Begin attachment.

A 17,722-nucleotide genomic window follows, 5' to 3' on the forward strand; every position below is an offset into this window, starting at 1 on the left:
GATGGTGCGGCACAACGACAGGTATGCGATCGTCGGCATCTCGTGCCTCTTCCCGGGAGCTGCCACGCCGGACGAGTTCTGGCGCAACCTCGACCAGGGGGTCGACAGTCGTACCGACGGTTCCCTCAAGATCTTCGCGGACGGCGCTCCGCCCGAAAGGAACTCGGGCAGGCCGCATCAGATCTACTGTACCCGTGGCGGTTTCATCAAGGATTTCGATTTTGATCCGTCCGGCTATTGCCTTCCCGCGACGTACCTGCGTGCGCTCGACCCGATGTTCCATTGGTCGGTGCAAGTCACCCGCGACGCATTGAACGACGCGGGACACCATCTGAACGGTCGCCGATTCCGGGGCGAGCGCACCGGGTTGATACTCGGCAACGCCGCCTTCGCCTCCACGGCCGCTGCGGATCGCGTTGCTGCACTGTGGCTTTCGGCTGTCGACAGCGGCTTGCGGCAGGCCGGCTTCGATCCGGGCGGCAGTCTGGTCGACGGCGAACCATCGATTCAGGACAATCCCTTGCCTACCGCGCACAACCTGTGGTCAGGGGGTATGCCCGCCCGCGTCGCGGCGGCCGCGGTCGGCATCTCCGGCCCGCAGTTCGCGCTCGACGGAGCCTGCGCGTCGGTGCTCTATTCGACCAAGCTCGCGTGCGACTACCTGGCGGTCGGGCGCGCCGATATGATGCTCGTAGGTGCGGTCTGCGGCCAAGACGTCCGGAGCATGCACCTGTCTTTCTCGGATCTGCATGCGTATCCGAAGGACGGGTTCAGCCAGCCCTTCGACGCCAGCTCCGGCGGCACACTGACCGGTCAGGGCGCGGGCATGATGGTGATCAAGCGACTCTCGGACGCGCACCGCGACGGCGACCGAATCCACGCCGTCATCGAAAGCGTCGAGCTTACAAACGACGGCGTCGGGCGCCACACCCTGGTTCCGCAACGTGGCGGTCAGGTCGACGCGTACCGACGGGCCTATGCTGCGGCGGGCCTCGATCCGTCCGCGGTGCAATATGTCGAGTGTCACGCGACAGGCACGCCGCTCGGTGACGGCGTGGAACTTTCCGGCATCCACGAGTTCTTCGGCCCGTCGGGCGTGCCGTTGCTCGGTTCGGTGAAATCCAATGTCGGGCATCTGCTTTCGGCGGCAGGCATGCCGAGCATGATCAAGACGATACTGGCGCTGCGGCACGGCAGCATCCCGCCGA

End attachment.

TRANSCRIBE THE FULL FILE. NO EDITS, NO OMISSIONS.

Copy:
A 17,722-nucleotide genomic window follows, 5' to 3' on the forward strand; every position below is an offset into this window, starting at 1 on the left:
GATGGTGCGGCACAACGACAGGTATGCGATCGTCGGCATCTCGTGCCTCTTCCCGGGAGCTGCCACGCCGGACGAGTTCTGGCGCAACCTCGACCAGGGGGTCGACAGTCGTACCGACGGTTCCCTCAAGATCTTCGCGGACGGCGCTCCGCCCGAAAGGAACTCGGGCAGGCCGCATCAGATCTACTGTACCCGTGGCGGTTTCATCAAGGATTTCGATTTTGATCCGTCCGGCTATTGCCTTCCCGCGACGTACCTGCGTGCGCTCGACCCGATGTTCCATTGGTCGGTGCAAGTCACCCGCGACGCATTGAACGACGCGGGACACCATCTGAACGGTCGCCGATTCCGGGGCGAGCGCACCGGGTTGATACTCGGCAACGCCGCCTTCGCCTCCACGGCCGCTGCGGATCGCGTTGCTGCACTGTGGCTTTCGGCTGTCGACAGCGGCTTGCGGCAGGCCGGCTTCGATCCGGGCGGCAGTCTGGTCGACGGCGAACCATCGATTCAGGACAATCCCTTGCCTACCGCGCACAACCTGTGGTCAGGGGGTATGCCCGCCCGCGTCGCGGCGGCCGCGGTCGGCATCTCCGGCCCGCAGTTCGCGCTCGACGGAGCCTGCGCGTCGGTGCTCTATTCGACCAAGCTCGCGTGCGACTACCTGGCGGTCGGGCGCGCCGATATGATGCTCGTAGGTGCGGTCTGCGGCCAAGACGTCCGGAGCATGCACCTGTCTTTCTCGGATCTGCATGCGTATCCGAAGGACGGGTTCAGCCAGCCCTTCGACGCCAGCTCCGGCGGCACACTGACCGGTCAGGGCGCGGGCATGATGGTGATCAAGCGACTCTCGGACGCGCACCGCGACGGCGACCGAATCCACGCCGTCATCGAAAGCGTCGAGCTTACAAACGACGGCGTCGGGCGCCACACCCTGGTTCCGCAACGTGGCGGTCAGGTCGACGCGTACCGACGGGCCTATGCTGCGGCGGGCCTCGATCCGTCCGCGGTGCAATATGTCGAGTGTCACGCGACAGGCACGCCGCTCGGTGACGGCGTGGAACTTTCCGGCATCCACGAGTTCTTCGGCCCGTCGGGCGTGCCGTTGCTCGGTTCGGTGAAATCCAATGTCGGGCATCTGCTTTCGGCGGCAGGCATGCCGAGCATGATCAAGACGATACTGGCGCTGCGGCACGGCAGCATCCCGCCGA